“was the result of his habit, pursued for many years, of copying into his commonplace book any poem which specially pleased him. Many of these favorites had been read to illustrate his lectures on the English poets. The book has no worthless selections, almost everything it contains bearing the stamp of genius and worth. Yet Emerson’s personality is seen in its many intellectual and serious poems, and in the small number of its purely religious selections. With two or three exceptions he copies none of those devotional poems which have attracted devout souls.—His poetical sympathies are shown in the fact that one third of the selections are from the seventeenth century. Shakespeare is drawn on more largely than any other, no less than eighty-eight selections being made from him. The names of George Herbert, Herrick, Ben Jonson, and Milton frequently appear. Wordsworth appears forty-three times, and stands next to Shakespeare; while Burns, Byron, Scott, Tennyson, and Chaucer make up the list of favorites. Many little known pieces are included, and some whose merit is other than poetical.—This selection of poems is eminently that of a poet of keen intellectual tastes. I not popular in character, omitting many public favorites, and introducing very much which can never be acceptable to the general reader. The Preface is full of interest for its comments on many of the poems and poets appearing in these selections.”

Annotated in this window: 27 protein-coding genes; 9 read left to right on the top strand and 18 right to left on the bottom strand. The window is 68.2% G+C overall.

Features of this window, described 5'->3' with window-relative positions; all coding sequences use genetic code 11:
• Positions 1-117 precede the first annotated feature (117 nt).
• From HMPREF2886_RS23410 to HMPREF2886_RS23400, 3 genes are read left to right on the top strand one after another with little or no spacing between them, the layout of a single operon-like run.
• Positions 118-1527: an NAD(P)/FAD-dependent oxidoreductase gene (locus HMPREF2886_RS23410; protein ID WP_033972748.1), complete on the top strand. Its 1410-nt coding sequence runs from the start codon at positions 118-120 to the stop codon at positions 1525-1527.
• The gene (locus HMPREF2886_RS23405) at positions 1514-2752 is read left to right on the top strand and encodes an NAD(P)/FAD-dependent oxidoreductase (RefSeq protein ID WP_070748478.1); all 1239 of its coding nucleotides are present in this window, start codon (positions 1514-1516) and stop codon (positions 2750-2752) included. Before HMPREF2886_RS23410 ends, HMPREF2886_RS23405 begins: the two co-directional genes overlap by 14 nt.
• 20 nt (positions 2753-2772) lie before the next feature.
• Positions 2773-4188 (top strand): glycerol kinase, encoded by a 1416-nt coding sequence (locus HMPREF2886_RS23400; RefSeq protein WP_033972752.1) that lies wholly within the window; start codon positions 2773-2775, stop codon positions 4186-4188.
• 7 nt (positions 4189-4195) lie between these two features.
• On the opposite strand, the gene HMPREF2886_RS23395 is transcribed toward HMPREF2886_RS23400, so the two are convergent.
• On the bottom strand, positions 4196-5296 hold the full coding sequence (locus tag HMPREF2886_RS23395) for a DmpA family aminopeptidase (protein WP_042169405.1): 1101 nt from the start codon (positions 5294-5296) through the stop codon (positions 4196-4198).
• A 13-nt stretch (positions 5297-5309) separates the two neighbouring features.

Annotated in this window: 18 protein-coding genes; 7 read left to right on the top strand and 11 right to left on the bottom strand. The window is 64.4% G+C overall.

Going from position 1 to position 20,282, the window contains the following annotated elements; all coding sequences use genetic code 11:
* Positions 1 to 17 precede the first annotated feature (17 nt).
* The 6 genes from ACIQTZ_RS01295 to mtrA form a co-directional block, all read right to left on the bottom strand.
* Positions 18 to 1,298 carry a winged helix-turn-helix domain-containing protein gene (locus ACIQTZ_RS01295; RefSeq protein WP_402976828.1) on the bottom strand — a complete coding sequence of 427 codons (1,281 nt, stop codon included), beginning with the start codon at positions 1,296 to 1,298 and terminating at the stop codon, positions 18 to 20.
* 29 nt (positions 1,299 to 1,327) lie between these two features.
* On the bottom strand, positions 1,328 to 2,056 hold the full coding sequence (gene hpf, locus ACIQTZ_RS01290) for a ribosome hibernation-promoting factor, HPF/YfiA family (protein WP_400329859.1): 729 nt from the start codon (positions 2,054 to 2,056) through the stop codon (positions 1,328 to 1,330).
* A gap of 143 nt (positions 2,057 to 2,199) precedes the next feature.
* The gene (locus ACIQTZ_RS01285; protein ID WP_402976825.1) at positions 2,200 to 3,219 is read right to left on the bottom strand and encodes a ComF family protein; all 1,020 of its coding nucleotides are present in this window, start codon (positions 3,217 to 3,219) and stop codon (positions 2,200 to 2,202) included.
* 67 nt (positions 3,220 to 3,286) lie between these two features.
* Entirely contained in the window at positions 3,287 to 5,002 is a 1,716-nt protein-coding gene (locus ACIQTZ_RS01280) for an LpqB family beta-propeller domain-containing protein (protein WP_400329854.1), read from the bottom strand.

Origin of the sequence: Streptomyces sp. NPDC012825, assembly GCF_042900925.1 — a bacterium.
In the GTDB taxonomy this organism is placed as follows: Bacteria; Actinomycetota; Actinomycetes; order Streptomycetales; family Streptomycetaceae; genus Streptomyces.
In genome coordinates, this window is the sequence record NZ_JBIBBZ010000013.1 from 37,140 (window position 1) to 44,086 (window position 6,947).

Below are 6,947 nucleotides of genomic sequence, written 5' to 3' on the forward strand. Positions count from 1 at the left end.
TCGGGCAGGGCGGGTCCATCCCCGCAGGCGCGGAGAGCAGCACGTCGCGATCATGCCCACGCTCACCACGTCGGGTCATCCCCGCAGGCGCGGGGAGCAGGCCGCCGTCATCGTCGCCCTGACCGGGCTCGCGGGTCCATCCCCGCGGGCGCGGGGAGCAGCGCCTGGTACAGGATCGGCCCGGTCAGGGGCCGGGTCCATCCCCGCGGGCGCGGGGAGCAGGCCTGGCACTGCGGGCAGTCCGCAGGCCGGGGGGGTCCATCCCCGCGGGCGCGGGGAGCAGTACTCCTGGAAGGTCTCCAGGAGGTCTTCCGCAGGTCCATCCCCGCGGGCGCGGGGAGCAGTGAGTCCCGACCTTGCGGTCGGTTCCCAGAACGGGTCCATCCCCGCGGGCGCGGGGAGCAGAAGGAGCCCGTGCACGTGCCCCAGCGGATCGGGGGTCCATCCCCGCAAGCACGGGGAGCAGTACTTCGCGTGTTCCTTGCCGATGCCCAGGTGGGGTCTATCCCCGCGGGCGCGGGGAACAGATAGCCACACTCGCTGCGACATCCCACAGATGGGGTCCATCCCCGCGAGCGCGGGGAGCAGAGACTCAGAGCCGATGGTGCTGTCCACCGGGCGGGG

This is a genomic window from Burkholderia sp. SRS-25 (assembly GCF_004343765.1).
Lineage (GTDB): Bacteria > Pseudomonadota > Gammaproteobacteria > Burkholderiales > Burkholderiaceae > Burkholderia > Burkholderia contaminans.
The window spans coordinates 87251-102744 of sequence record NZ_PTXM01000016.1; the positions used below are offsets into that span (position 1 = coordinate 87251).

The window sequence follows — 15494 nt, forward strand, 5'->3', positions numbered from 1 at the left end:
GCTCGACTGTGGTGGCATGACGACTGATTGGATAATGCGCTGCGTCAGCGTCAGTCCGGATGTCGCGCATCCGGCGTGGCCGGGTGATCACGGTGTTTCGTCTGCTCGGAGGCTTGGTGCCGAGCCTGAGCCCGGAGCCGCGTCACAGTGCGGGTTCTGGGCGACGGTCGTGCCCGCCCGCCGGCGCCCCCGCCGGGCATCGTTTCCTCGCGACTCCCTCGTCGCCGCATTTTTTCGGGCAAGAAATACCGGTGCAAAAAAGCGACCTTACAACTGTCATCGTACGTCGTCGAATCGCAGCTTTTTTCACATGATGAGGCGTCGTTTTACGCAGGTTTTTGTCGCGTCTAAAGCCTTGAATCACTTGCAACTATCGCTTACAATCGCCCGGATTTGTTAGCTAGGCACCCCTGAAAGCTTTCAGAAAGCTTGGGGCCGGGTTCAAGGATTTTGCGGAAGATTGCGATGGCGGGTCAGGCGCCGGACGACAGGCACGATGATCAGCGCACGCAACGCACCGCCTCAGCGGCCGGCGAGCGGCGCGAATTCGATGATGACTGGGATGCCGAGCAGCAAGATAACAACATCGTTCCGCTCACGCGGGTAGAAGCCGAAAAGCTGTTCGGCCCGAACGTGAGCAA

I will only add to Mr. Cooke’s criticism these two remarks: First, that I have found it impossible to know under which of his divisions to look for many of the poems I was in search of; and as, in the earlier copies at least, there was no paged index where each author’s pieces were collected together, one had to hunt up his fragments with no little loss of time and patience, under various heads, “imitating the careful search that Isis made for the mangled body of Osiris.” The other remark is that each one of Emerson’s American fellow-poets from whom he has quoted would gladly have spared almost any of the extracts from the poems of his brother-bards, if the editor would only have favored us with some specimens of his own poetry, with a single line of which he has not seen fit to indulge us.
In 1874 Emerson received the nomination by the independent party among the students of Glasgow University for the office of Lord Rector. He received five hundred votes against seven hundred for Disraeli, who was elected. He says in a letter to Dr. J. Hutchinson Sterling:—
“I count that vote as quite the fairest laurel that has ever fallen on me; and I cannot but feel deeply grateful to my young friends in the University, and to yourself, who have been my counsellor and my too partial advocate.”
Mr. Cabot informs us in his Prefatory Note to “Letters and Social Aims,” that the proof sheets of this volume, now forming the eighth of the collected works, showed even before the burning of his house and the illness which followed from the shock, that his loss of memory and of mental grasp was such as to make it unlikely that he would in any case have been able to accomplish what he had undertaken. Sentences, even whole pages, were repeated, and there was a want of order beyond what even he would have tolerated:—